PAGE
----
A chat with friends recently reminded us of the struggles every single traveller has faced, at least once in their lives, with respect to food, when abroad. How many of us have cried over an overly-hot curry in Asia; how many have been suspicious about awkward ingredients floating on a soup in China, or have felt queasy with the stink of an overly ripe cheese in France?
I am happy to say that Luxembourgish food will not expose you to any of these challenges — although Jorge would certainly disagree on the ‘smelly’ part of the Kachkéis, the typical runny cheese made of melted Metton, that I just adore. Food-related challenges in the Grand Duchy are of a different nature. They are mainly related to language. Try to order the unpronounceable Gromperekichelcher mat appel kompott! This is Luxembourg’s dearest specialty, much associated with celebrations. Sold in markets, festivals and fairs, it’s a much-loved winter snack. Once you arrive at a fair, follow your nose to the whiff of frying, which can be smelt from a good distance away! The Gromperekichelcher are deep-fried cakes, made with grated potato, onion, eggs and parsley. The greasy texture is usually cut with apple compote, made with local apples, obviously. Surely you have noticed the number of apple trees in the fields, by now?
In a cold country, whose economy was – in the past – powered by farmers, it is not surprising that potatoes and meat remain Luxembourg’s staple food, even today. Therefore, meat will be found in the most traditional dishes, such as Judd mat Gaardebounen (salted pork with broad beans), a dish we dare call the national dish. The salted or smoked pork needs to be soaked overnight and, the following day, it is cooked for several hours with vegetables and a few spices, until the meat becomes tender. Even though you will find that portions in restaurants throughout the country tend to be à la française, you should keep in mind that traditional Luxembourgish dishes are hefty, and whenever meat, potatoes or beans are involved, it is advisable to come with a large appetite!
Our favourite dish for years has been kniddelen, which, again, uses very modest ingredients, such as flour and milk, to prepare a kind of dumpling deprived of filling. Traditionally, kniddelen is combined with bacon bits (lardons) fried in the pan together with the previously boiled dumplings. Lately, many vegetarian and healthier varieties of this classic have popped up. A must-have is the kniddelen with wild garlic pesto, which can be foraged in many of the country’s forests when spring arrives. Better go with a local expert as wild garlic can easily be mixed up with other poisonous plants.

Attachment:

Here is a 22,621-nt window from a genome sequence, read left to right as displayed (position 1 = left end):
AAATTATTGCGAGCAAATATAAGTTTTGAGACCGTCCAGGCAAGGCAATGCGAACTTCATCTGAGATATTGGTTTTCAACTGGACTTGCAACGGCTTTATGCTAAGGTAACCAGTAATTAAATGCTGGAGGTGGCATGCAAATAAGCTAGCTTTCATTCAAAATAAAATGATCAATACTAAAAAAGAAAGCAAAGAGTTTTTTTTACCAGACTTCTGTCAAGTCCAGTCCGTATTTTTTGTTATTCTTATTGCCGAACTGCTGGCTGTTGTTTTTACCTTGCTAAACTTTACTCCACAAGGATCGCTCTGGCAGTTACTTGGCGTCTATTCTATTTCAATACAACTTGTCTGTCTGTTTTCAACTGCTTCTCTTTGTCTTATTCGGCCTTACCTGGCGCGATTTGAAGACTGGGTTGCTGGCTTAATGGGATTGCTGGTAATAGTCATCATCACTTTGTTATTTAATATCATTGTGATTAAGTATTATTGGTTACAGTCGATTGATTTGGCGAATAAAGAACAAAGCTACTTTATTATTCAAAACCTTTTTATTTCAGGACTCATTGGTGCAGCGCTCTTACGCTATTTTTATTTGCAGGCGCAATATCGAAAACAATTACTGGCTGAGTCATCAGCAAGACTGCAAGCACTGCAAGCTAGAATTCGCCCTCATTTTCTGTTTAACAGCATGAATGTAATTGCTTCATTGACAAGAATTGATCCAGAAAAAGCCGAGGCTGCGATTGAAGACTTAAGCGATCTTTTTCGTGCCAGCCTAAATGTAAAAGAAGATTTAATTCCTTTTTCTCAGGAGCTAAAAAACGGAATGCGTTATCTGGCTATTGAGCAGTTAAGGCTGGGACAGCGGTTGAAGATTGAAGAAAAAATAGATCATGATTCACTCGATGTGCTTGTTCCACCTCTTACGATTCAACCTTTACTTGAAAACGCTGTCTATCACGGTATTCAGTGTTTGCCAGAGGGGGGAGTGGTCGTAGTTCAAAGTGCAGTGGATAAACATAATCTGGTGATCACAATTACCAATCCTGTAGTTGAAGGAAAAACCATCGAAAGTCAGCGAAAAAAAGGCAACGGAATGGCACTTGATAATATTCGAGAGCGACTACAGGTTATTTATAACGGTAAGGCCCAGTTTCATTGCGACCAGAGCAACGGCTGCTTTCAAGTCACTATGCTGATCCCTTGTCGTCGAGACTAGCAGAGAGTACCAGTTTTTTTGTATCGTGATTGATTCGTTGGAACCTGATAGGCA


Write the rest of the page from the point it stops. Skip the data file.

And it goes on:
Another true classic in the Grand Duchy is the sausage. Whether you find wäinzossis (wine sausage), träipen (blood sausage), mettwurscht or grillinger (formerly known as a Thüringer) you are up for a treat. Get it grilled, and hope the grill master sprinkles it with his beer and then add some local mustard. Delicious!
Since we mentioned beer, Luxembourgers love a good beer. And cider. And wine. And crémant. And gin. And whiskey. That is why you will find all of these being produced locally, even if spirits are only produced in tiny quantities. There’s a decent selection of lager beer in Luxembourg — not comparable to the neighbour’s selection, but, then, who can even think of beating Belgium in beer? Our insider tip is to try the unfiltered varieties, which you can taste directly at the breweries.
One of the Grand Duchy’s favourite snacks is the rieslingspaschteit, a meat pie whose filling consists of a delicious mixture of beef paté and Riesling (the wine) jelly. This centenarian speciality was created by Kaempff-Kohler, a renowned bakery in the heart of the city of Luxembourg, after their regulars asked Pierre and Marguerite Kaempff-Kohler to bake something special to pair with the after-work glass of wine.
If we haven’t whetted your appetite, yet, we shall target your sweet tooth. Luxembourgers love to bake and once autumn arrives you can almost smell their apple, rhubarb and plum tarts, whose odours spread through the streets from half-open kitchen windows. We have seldom tasted such good tarts as the ones prepared here in Luxembourg. It could be because people use local fruit or because they bake with tenderness for their loved ones. If you get the chance to be invited by a local, to try one of their tarts, expect to be treated not only to a yummy pastry but also to the authentic Luxembourgish hospitality: sweet and warm.